The other issue, ironically, was Hipstamatic's bottom-line, Buick says. While startups with no revenue can often drum up seemingly arbitrarily high valuations, Hipstamatic was plagued by its own market success. Instagram had generated no revenue since it launched, yet sold at a market valuation of roughly $1 billion. Hipstamatic didn't have the same "advantage." According to Inc. magazine, the self-funded startup pulled in $10 million last year, and was on track to more than double its revenue in 2012. "For us, raising money was always super awkward because we made money," Buick says. "It fucked everything up and we'd get a different valuation. Like, 'Oh you have numbers? Well, I'm going to put the X here and the Y here, and this is what you're worth.' It's like, 'No, no, no, we don't make money! I lied!'"
"They thought raising VC money would be really easy—that they'd basically be picking money off trees," says Jonathan Wight, a former engineer at the company. "Every few weeks we'd get an update, and it would be, 'Oh it's a lot harder than we thought,' or, 'The terms aren't what we want.' Blah blah blah."
Fast Company reached out to a slew of top-tier VCs but was unable to find one who had met with or even looked at the company. Two of the VCs surmised the startup would have a very difficult time raising money after the Instagram acquisition. "Another billion-dollar photo-sharing exit is hard to imagine. The category is over and done with, and I’d be surprised if they can even raise," says one of the topflight VCs.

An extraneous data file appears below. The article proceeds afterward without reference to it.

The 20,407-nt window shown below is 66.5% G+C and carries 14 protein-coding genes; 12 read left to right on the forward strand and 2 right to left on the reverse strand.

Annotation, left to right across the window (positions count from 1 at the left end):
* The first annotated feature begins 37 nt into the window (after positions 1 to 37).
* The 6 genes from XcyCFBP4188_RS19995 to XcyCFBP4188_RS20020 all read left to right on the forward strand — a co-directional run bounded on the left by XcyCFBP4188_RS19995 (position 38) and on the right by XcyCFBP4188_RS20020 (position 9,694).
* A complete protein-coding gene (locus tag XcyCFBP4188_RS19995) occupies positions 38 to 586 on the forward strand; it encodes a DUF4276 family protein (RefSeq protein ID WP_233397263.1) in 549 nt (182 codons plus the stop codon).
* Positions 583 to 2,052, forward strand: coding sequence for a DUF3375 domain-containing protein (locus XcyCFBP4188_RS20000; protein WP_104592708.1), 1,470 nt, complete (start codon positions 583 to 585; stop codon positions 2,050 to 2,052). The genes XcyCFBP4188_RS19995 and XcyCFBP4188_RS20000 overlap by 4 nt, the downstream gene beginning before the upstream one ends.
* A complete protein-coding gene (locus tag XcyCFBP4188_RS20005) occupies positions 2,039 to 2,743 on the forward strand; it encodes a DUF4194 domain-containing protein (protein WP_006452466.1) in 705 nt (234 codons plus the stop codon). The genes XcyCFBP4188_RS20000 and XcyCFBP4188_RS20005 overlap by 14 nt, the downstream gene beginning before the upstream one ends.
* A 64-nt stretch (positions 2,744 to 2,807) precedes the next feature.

The investor agrees that general market sentiment for social media investments is down because of Zynga’s and Facebook’s declining market caps. However, the VC disagrees with Buick’s argument that having revenue would hurt its chances to raise funding. "The real problem is that Hipstamatic is perceived as a copycat that desires to be Instagram, and VCs don’t want to be in a me-too deal," the investor says. "Having revenue absolutely won’t hurt; if anything, it helps, though the idea and market size matter much more."